One year ago, on July 23, 2018, the Carr Fire devastated Shasta and Trinity Counties, killing eight people, destroying 1,077 homes and burning 229,651 acres before it ended on Aug. 30, 2018. 

National Park Service [NPS] officials said the fire was accidentally sparked by a "recreational trailer malfunction," near Whiskeytown Lake, an area operated by the NPS and about five miles west of Redding.

Eight people lost their lives to the Carr fire. Their names are listed below: 

  • Don Smith: An 81-year-old contract bulldozer operator who died while helping to build a fire line in the North part of the town of Shasta.
  • Daniel Bush: The family of 62-year-old Bush told the Redding Record-Searchlight that he might have survived if roadblocks had not kept them from getting to him. 
  • Melody Bledsoe, 70, died in her mobile home along with her great-grandkids James Roberts, 5, and Emily Roberts, 4. The three spent their final moments on the phone with Melody’s husband Ed Bledsoe, who attributed their deaths to the quickness of the fire. He’d driven to town for an errand and was only gone a matter of minutes when he learned the fire had made a run for his house.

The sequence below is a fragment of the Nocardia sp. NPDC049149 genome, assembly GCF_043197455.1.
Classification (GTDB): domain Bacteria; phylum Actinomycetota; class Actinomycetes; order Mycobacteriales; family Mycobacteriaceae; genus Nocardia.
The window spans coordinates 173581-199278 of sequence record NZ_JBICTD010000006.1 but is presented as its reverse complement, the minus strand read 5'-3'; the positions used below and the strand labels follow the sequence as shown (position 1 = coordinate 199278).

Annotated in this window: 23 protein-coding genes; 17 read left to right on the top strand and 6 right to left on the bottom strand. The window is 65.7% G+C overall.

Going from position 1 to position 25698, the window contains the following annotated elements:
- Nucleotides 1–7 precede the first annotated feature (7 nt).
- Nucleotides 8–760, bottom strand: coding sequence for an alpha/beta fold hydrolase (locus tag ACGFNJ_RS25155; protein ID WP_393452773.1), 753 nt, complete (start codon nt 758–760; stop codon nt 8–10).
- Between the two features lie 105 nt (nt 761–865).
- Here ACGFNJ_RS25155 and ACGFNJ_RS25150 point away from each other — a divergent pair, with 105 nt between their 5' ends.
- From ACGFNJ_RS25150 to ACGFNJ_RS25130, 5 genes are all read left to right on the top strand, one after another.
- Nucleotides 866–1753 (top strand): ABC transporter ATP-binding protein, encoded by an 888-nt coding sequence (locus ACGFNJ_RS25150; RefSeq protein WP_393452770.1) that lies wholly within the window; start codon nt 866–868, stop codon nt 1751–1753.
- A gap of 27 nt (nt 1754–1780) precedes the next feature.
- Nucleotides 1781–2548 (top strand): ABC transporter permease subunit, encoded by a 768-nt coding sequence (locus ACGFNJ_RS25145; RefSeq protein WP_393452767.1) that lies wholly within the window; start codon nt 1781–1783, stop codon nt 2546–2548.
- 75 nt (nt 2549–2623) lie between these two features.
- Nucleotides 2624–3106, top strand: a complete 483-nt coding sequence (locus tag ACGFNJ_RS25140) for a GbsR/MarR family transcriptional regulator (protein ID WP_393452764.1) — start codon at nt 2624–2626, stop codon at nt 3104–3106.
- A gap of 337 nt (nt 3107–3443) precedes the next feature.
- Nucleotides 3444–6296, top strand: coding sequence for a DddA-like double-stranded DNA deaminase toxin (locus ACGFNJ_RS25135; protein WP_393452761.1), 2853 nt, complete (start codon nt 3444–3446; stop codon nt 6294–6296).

• Jeremy Stoke: a Redding City firefighter who had cut his own vacation four days short, volunteering to help when the Carr Fire started to force his neighbors around Redding to evacuate. Later that night, he died in the line of duty. 
  • Jairus Ayeta: The 21-year-old lineman apprentice for PG&E died in a vehicle-related accident on the western edge of the Carr Fire in Shasta county. He was part of a PG&E crew working in dangerous terrain according to utility spokeswoman Melissa Subbotin.
  • Andrew Brake: The 40-year-old Cal Fire veteran was a heavy equipment mechanic assigned to the Carr Fire. He was on his way to the Carr Fire when he was killed in a collision on Highway 99 near Tehama Vina Road.

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ANNIVERSARY EVENTS

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RESOURCES

It has only been 365 days since the Carr Fire started, and there is still a long way to go before the area can consider itself "back to normal." The links listed below will help survivors and business owners connect with resources.

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